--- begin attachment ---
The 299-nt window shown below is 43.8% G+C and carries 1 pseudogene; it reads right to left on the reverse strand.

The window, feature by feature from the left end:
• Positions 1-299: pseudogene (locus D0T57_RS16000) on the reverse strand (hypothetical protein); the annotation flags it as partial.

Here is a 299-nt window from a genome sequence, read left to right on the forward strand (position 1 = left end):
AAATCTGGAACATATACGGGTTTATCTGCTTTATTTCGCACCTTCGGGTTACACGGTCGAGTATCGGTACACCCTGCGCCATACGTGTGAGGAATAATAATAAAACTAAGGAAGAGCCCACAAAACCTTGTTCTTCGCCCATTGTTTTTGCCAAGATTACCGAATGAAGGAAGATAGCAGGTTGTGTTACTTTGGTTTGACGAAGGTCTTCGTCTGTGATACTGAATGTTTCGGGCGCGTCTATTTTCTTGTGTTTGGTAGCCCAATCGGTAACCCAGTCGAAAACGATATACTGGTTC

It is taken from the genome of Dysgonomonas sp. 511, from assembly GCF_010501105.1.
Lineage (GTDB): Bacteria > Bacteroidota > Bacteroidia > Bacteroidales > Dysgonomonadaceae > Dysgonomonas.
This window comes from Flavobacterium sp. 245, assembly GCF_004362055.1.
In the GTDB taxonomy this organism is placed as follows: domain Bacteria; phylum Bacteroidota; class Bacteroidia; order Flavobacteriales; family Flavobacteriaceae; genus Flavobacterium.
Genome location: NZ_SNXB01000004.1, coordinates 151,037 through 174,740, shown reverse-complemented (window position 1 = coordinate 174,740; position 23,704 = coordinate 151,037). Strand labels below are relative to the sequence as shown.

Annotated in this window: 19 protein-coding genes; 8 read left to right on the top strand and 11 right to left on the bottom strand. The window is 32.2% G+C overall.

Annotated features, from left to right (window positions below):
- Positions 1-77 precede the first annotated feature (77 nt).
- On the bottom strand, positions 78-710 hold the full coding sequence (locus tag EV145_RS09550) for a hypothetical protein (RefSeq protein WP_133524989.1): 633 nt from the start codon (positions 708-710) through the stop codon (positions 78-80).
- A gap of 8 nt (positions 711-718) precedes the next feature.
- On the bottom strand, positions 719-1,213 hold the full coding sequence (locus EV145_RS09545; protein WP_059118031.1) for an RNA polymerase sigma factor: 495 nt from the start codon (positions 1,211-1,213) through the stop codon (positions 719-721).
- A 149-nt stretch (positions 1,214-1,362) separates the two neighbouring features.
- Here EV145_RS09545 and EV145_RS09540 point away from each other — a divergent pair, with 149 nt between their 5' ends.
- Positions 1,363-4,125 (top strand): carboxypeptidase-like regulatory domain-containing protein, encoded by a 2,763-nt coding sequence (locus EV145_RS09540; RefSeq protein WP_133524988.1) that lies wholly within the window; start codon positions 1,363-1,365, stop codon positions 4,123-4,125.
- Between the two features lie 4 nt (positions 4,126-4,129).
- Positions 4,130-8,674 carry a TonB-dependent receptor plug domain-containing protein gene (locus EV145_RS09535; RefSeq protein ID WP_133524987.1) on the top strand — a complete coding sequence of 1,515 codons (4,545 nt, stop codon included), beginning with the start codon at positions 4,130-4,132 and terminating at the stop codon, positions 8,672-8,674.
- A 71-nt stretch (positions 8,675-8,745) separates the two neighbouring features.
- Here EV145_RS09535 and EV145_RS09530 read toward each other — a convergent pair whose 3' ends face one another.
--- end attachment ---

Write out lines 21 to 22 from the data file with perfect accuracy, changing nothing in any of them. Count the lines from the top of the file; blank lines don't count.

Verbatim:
- Positions 4,130-8,674 carry a TonB-dependent receptor plug domain-containing protein gene (locus EV145_RS09535; RefSeq protein ID WP_133524987.1) on the top strand — a complete coding sequence of 1,515 codons (4,545 nt, stop codon included), beginning with the start codon at positions 4,130-4,132 and terminating at the stop codon, positions 8,672-8,674.
- A 71-nt stretch (positions 8,675-8,745) separates the two neighbouring features.